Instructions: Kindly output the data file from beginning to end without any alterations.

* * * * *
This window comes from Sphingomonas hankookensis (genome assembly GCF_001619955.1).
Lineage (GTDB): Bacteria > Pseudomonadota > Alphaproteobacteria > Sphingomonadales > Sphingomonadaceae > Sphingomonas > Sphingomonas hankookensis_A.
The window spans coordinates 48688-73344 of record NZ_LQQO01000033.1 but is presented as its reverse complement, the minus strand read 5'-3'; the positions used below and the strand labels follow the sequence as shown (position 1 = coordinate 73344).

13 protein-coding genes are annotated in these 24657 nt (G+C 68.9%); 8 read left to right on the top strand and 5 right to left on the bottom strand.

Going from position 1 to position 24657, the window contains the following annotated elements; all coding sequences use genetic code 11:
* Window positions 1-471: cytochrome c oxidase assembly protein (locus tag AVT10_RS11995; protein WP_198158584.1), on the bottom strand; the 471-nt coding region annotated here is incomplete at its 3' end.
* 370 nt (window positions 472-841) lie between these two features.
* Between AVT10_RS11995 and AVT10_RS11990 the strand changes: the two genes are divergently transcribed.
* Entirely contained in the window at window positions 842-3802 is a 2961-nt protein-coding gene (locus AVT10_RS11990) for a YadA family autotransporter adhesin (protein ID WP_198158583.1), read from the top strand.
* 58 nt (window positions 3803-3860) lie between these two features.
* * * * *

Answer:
This window comes from Sphingomonas hankookensis (genome assembly GCF_001619955.1).
Lineage (GTDB): Bacteria > Pseudomonadota > Alphaproteobacteria > Sphingomonadales > Sphingomonadaceae > Sphingomonas > Sphingomonas hankookensis_A.
The window spans coordinates 48688-73344 of record NZ_LQQO01000033.1 but is presented as its reverse complement, the minus strand read 5'-3'; the positions used below and the strand labels follow the sequence as shown (position 1 = coordinate 73344).

13 protein-coding genes are annotated in these 24657 nt (G+C 68.9%); 8 read left to right on the top strand and 5 right to left on the bottom strand.

Going from position 1 to position 24657, the window contains the following annotated elements; all coding sequences use genetic code 11:
* Window positions 1-471: cytochrome c oxidase assembly protein (locus tag AVT10_RS11995; protein WP_198158584.1), on the bottom strand; the 471-nt coding region annotated here is incomplete at its 3' end.
* 370 nt (window positions 472-841) lie between these two features.
* Between AVT10_RS11995 and AVT10_RS11990 the strand changes: the two genes are divergently transcribed.
* Entirely contained in the window at window positions 842-3802 is a 2961-nt protein-coding gene (locus AVT10_RS11990) for a YadA family autotransporter adhesin (protein ID WP_198158583.1), read from the top strand.
* 58 nt (window positions 3803-3860) lie between these two features.